Nevertheless, the deal faces an uncertain future, with opposition from both those who would prefer to remain in the EU and hard-line Brexit supporters who say the agreement doesn't go far enough. President Donald Trump weighed in this week, suggesting the deal could harm future US-UK trade relations.

The referendum we had was deeply flawed … People were lied to, there was no information.

The House of Commons is due to vote on the proposed withdrawal agreement on December 11. Without any precedent to go by, the consequences of a deal rejection are unclear. Experts warn a no-deal Brexit could be devastating for Britain, both financially and politically. A government analysis suggests that the UK economy could contract up to 3.9 percent over the next 15 years under Theresa May’s Brexit plan. A no-deal Brexit would be even worse, leaving the economy 9.3 percent smaller. The Bank of England predicts a recession even under May's plan, and said a worst-case scenario involving a no-deal Brexit could lead to a downturn worse than the financial crisis of 2008.

As her attire hinted, Hamnett is campaigning for a second referendum, where everyone, from British citizens to European expats, should be allowed to decide on whether May’s deal, a no-deal exit or cancelling Brexit altogether is the best way forward.

“The importance of this is so huge, it will affect us for eternity. We should hold a proper referendum with everybody allowed to vote,” she said.

Sanni said the root of Britain's current problems lies within the political system. He pointed to AIQ, Cambridge Analytica, Russia and the “plethora of organisations not from Britain that have their own vested interests in Brexit” as a reason that the 2016 referendum was not a democratic vote.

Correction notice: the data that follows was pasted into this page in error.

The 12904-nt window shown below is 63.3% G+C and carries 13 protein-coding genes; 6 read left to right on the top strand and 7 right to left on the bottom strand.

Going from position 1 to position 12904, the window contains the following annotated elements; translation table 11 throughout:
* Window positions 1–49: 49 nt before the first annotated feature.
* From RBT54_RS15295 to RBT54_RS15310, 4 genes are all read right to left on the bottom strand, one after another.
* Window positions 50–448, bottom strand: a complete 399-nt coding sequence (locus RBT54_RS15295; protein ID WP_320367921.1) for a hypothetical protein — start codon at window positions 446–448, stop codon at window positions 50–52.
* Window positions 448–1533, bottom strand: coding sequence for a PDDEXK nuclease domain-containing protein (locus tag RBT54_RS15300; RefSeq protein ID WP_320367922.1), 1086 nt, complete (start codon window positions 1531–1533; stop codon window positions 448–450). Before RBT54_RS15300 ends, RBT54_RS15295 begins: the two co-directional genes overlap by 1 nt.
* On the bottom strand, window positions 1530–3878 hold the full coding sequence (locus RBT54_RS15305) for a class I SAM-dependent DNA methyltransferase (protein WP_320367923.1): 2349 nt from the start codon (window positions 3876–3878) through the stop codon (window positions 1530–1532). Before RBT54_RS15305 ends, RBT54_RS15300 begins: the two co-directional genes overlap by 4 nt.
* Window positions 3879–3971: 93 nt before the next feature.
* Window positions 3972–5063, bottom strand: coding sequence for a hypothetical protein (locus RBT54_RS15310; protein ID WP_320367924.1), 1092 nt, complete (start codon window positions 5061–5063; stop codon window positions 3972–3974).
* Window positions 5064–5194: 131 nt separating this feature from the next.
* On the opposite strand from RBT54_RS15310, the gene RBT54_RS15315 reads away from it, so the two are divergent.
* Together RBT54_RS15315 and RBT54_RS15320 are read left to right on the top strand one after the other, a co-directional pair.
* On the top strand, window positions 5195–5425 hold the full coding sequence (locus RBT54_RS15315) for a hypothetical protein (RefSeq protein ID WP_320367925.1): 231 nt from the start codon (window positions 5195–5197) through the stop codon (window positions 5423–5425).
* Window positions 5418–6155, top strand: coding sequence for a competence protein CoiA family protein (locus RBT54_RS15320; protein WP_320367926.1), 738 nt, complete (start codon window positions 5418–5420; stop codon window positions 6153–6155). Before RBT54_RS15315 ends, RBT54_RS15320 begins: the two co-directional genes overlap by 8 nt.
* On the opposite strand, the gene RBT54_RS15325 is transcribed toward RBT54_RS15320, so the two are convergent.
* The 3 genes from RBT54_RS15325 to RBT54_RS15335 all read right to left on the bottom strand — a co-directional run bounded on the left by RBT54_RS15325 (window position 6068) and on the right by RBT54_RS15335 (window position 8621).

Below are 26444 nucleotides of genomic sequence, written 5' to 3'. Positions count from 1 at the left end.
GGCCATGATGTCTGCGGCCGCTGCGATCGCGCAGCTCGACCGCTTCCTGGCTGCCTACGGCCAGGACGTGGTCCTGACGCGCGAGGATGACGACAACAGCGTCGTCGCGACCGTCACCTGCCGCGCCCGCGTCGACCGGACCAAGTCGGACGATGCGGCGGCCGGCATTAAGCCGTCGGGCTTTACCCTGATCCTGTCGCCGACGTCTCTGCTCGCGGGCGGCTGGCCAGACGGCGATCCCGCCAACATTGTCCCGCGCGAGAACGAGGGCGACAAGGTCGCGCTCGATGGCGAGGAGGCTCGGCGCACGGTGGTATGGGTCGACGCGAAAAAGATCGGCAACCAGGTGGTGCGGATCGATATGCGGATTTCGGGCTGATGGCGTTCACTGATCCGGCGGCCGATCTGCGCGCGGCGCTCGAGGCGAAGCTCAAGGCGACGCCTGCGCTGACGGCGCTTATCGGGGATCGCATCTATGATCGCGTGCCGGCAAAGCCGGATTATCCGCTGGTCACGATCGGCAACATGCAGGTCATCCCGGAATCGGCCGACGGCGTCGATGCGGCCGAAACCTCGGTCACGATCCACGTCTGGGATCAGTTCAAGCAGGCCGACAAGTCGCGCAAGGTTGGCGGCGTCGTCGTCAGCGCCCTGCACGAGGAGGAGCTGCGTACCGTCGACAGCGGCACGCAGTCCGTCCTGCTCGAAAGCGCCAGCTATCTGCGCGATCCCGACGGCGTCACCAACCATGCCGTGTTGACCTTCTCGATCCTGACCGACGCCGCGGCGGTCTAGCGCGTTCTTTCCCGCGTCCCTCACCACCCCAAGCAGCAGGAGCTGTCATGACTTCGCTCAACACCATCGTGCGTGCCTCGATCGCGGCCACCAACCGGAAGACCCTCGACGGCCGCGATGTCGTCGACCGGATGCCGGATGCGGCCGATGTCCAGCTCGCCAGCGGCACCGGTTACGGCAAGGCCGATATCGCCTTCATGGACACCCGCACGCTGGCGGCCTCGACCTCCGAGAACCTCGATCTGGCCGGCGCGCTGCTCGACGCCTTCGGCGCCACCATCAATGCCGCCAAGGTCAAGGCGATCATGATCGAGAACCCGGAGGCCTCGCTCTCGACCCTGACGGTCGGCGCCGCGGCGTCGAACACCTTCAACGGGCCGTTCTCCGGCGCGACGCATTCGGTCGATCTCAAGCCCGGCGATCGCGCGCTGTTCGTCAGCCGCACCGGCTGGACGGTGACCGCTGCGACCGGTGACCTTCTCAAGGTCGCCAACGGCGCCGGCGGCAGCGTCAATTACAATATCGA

“The British public is very good at protesting, but they fail to realise the institutional problems [that exist],” he said. He said he doesn’t know what will happen next, but says the future is in the hands of the British people and executives and leaders in all industries — including fashion.

“If you want a second referendum then it is imperative that you get out of this complacent attitude that is entrenched within us,” he said. “You have to take that leap. If you are the CEO make a public statement ... saying we want a second referendum and a public enquiry with what happened with Brexit.”

Hamnett echoed Sanni’s sentiments, imploring VOICES attendees to take action by lobbying their local MPs during their political surgery hours and hand-writing letters of protest calling for a second referendum.

“We have to not only write to MPs, put it in a hand addressed envelope because it’s easy to block emails. The other thing even more powerful is find out when their surgeries are and show up en masse,” she said.

She ended as she started, with a call to action: “Vote remain, it’s up to us, we’ve been apathetic too long.”

To learn more about VOICES, BoF’s annual gathering for big thinkers, visit our VOICES website, where you can find all the details on our invitation-only global gathering, in partnership with QIC Global Real Estate.